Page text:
British teen, 14, held in connection with alleged ANZAC Day plot

A 14-year-old British boy has been arrested in connection with an alleged Islamic State-linked plot to attack a World War One commemorative event in Australia this week, police said on Monday.
Australian Prime Minister Tony Abbott said five teenagers had been detained in Melbourne on Saturday, over an alleged plan to attack an event to mark the centenary of the landings at Gallipoli.
The British teenager was also arrested on Saturday, on suspicion of being concerned in the commission, preparation or instigation of acts of terrorism after communication between him and a man in Australia was discovered, Greater Manchester Police said.
The boy was already in police custody after having been arrested on April 2 at an address in Blackburn, northern England, on suspicion of preparing for an act of terrorism.
"We have uncovered communication between an individual in the North West and a man in Australia to what we believe is a credible terrorist threat," said Detective Chief Superintendent Tony Mole, from the North West Counter Terrorism Unit.
"The nature of the communication is currently under full assessment and subject to investigation," Mole said in a statement, adding there was no immediate threat to the public in Britain.
More than 200 police officers took part in the Australian raids on Saturday, the culmination of a month-long sting operation which led to five men aged 18 and 19 being detained.
Abbott said the authorities believed the group were involved in planning a terrorism attack against police on ANZAC Day, a national day of remembrance in Australia and New Zealand.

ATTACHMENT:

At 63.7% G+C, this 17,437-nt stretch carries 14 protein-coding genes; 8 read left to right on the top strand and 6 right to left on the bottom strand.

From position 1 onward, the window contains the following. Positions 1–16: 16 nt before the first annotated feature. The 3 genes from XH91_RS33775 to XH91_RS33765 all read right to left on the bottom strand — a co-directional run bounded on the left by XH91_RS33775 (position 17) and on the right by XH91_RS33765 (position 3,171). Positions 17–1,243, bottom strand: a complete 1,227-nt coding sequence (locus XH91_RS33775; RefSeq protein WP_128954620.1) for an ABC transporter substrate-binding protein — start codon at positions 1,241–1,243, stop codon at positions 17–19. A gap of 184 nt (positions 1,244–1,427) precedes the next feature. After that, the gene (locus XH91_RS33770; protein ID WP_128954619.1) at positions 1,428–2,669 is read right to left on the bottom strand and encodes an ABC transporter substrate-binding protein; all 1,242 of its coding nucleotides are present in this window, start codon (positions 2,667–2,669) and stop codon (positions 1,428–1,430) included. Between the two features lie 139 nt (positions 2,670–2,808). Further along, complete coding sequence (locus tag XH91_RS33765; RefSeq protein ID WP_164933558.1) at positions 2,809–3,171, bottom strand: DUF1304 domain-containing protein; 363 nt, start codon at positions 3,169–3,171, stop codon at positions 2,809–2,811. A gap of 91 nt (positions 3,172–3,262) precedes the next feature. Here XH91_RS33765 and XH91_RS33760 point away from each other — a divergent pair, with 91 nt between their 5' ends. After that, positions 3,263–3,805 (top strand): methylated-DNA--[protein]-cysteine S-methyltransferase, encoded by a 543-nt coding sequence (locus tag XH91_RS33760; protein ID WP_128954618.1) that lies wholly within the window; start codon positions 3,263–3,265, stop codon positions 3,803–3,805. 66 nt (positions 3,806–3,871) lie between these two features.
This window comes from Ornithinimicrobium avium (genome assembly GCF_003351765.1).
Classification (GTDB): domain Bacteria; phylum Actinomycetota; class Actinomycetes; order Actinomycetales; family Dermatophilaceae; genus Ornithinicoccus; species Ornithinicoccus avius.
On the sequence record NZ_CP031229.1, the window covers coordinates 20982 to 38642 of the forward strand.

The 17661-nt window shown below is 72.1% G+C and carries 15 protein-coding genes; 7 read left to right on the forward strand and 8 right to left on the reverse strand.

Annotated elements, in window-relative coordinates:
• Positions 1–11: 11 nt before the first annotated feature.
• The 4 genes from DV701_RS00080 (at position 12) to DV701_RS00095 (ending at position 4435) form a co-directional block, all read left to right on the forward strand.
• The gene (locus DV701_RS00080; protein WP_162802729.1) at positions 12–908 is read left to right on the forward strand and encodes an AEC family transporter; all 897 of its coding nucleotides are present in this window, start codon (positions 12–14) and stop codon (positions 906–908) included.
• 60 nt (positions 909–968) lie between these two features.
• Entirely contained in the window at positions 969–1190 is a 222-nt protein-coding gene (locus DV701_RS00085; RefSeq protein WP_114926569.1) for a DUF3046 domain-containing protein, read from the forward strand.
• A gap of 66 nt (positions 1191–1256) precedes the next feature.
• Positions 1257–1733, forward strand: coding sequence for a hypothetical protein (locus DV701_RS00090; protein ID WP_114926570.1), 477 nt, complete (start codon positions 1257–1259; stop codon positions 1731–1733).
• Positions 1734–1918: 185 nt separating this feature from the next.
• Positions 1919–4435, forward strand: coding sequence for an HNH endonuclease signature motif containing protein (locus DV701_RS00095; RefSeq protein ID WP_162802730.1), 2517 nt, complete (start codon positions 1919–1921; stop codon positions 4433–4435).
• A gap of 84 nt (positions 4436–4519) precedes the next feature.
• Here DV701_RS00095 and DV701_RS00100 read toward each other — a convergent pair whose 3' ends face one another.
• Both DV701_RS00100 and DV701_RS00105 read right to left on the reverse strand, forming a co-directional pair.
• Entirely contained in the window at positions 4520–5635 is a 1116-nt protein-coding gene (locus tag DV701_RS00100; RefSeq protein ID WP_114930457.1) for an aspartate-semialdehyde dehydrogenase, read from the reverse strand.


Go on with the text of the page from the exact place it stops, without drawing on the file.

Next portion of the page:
Australia has sent hundreds of soldiers to Iraq to help train forces fighting Islamic State, heightening concerns about reprisal attacks, and believes at least 70 of its citizens are fighting with the militant group which has seized swathes of territory in Syria and Iraq.
Likewise, British security services estimate some 600 Britons have joined the conflict in the region, including Mohammed Emwazi, dubbed "Jihadi John" by media, who has appeared in several Islamic State beheading videos.
Britain is also staging events to mark the Gallipoli campaign including a service of commemoration in central London on April 25, ANZAC Day, which Queen Elizabeth and her grandson Prince William are due to attend.
London police said forces around the country had been asked to review security plans around ANZAC Day events although there was no specific threat to ceremonies in Britain.

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